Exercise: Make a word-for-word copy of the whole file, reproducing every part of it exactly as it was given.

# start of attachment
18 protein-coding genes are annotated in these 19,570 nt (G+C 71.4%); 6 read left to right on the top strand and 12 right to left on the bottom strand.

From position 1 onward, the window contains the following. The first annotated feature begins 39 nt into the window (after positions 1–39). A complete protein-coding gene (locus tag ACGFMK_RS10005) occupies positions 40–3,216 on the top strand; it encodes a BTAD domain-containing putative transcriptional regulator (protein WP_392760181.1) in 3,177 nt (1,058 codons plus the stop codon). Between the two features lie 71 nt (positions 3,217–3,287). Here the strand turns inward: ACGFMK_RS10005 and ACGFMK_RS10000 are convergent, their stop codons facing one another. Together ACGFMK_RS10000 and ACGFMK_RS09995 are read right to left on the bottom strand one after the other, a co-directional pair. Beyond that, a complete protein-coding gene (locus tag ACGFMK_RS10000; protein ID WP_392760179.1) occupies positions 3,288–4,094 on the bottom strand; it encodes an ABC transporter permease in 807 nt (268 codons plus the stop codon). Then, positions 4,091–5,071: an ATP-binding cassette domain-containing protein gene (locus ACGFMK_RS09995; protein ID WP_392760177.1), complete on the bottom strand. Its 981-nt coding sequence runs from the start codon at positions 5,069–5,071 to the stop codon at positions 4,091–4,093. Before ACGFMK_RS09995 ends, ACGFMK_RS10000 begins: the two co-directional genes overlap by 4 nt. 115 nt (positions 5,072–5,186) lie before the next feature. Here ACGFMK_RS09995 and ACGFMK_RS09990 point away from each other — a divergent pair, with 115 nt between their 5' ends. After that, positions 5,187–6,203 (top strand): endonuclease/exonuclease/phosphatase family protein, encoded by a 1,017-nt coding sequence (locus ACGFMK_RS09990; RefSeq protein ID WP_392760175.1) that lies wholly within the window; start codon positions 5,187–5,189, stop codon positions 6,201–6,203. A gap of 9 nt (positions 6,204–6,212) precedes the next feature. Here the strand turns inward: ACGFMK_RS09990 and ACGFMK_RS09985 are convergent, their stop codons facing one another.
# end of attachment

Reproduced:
18 protein-coding genes are annotated in these 19,570 nt (G+C 71.4%); 6 read left to right on the top strand and 12 right to left on the bottom strand.

From position 1 onward, the window contains the following. The first annotated feature begins 39 nt into the window (after positions 1–39). A complete protein-coding gene (locus tag ACGFMK_RS10005) occupies positions 40–3,216 on the top strand; it encodes a BTAD domain-containing putative transcriptional regulator (protein WP_392760181.1) in 3,177 nt (1,058 codons plus the stop codon). Between the two features lie 71 nt (positions 3,217–3,287). Here the strand turns inward: ACGFMK_RS10005 and ACGFMK_RS10000 are convergent, their stop codons facing one another. Together ACGFMK_RS10000 and ACGFMK_RS09995 are read right to left on the bottom strand one after the other, a co-directional pair. Beyond that, a complete protein-coding gene (locus tag ACGFMK_RS10000; protein ID WP_392760179.1) occupies positions 3,288–4,094 on the bottom strand; it encodes an ABC transporter permease in 807 nt (268 codons plus the stop codon). Then, positions 4,091–5,071: an ATP-binding cassette domain-containing protein gene (locus ACGFMK_RS09995; protein ID WP_392760177.1), complete on the bottom strand. Its 981-nt coding sequence runs from the start codon at positions 5,069–5,071 to the stop codon at positions 4,091–4,093. Before ACGFMK_RS09995 ends, ACGFMK_RS10000 begins: the two co-directional genes overlap by 4 nt. 115 nt (positions 5,072–5,186) lie before the next feature. Here ACGFMK_RS09995 and ACGFMK_RS09990 point away from each other — a divergent pair, with 115 nt between their 5' ends. After that, positions 5,187–6,203 (top strand): endonuclease/exonuclease/phosphatase family protein, encoded by a 1,017-nt coding sequence (locus ACGFMK_RS09990; RefSeq protein ID WP_392760175.1) that lies wholly within the window; start codon positions 5,187–5,189, stop codon positions 6,201–6,203. A gap of 9 nt (positions 6,204–6,212) precedes the next feature. Here the strand turns inward: ACGFMK_RS09990 and ACGFMK_RS09985 are convergent, their stop codons facing one another.